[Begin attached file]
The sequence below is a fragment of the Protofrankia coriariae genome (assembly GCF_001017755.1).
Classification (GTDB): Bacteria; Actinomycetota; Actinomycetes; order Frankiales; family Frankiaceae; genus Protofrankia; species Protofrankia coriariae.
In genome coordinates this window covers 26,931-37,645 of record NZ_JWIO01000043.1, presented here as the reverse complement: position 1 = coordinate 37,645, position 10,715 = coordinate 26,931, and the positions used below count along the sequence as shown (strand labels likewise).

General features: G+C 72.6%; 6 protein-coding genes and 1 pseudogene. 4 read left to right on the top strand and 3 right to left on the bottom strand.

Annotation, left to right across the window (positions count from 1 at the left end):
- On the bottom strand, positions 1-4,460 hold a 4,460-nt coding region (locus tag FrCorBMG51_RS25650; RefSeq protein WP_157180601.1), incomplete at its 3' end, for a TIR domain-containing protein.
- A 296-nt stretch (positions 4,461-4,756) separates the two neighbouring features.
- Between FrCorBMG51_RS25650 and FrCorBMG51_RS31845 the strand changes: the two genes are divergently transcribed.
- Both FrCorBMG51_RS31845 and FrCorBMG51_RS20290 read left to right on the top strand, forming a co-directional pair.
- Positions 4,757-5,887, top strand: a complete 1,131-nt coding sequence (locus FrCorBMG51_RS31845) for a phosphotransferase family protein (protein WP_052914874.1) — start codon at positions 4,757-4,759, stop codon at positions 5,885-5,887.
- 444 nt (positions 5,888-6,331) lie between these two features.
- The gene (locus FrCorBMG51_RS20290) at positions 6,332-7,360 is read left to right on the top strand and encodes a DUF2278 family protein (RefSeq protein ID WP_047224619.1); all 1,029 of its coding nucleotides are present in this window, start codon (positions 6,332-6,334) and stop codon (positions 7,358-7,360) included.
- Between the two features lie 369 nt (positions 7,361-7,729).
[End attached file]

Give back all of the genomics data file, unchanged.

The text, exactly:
The sequence below is a fragment of the Protofrankia coriariae genome (assembly GCF_001017755.1).
Classification (GTDB): Bacteria; Actinomycetota; Actinomycetes; order Frankiales; family Frankiaceae; genus Protofrankia; species Protofrankia coriariae.
In genome coordinates this window covers 26,931-37,645 of record NZ_JWIO01000043.1, presented here as the reverse complement: position 1 = coordinate 37,645, position 10,715 = coordinate 26,931, and the positions used below count along the sequence as shown (strand labels likewise).

General features: G+C 72.6%; 6 protein-coding genes and 1 pseudogene. 4 read left to right on the top strand and 3 right to left on the bottom strand.

Annotation, left to right across the window (positions count from 1 at the left end):
- On the bottom strand, positions 1-4,460 hold a 4,460-nt coding region (locus tag FrCorBMG51_RS25650; RefSeq protein WP_157180601.1), incomplete at its 3' end, for a TIR domain-containing protein.
- A 296-nt stretch (positions 4,461-4,756) separates the two neighbouring features.
- Between FrCorBMG51_RS25650 and FrCorBMG51_RS31845 the strand changes: the two genes are divergently transcribed.
- Both FrCorBMG51_RS31845 and FrCorBMG51_RS20290 read left to right on the top strand, forming a co-directional pair.
- Positions 4,757-5,887, top strand: a complete 1,131-nt coding sequence (locus FrCorBMG51_RS31845) for a phosphotransferase family protein (protein WP_052914874.1) — start codon at positions 4,757-4,759, stop codon at positions 5,885-5,887.
- 444 nt (positions 5,888-6,331) lie between these two features.
- The gene (locus FrCorBMG51_RS20290) at positions 6,332-7,360 is read left to right on the top strand and encodes a DUF2278 family protein (RefSeq protein ID WP_047224619.1); all 1,029 of its coding nucleotides are present in this window, start codon (positions 6,332-6,334) and stop codon (positions 7,358-7,360) included.
- Between the two features lie 369 nt (positions 7,361-7,729).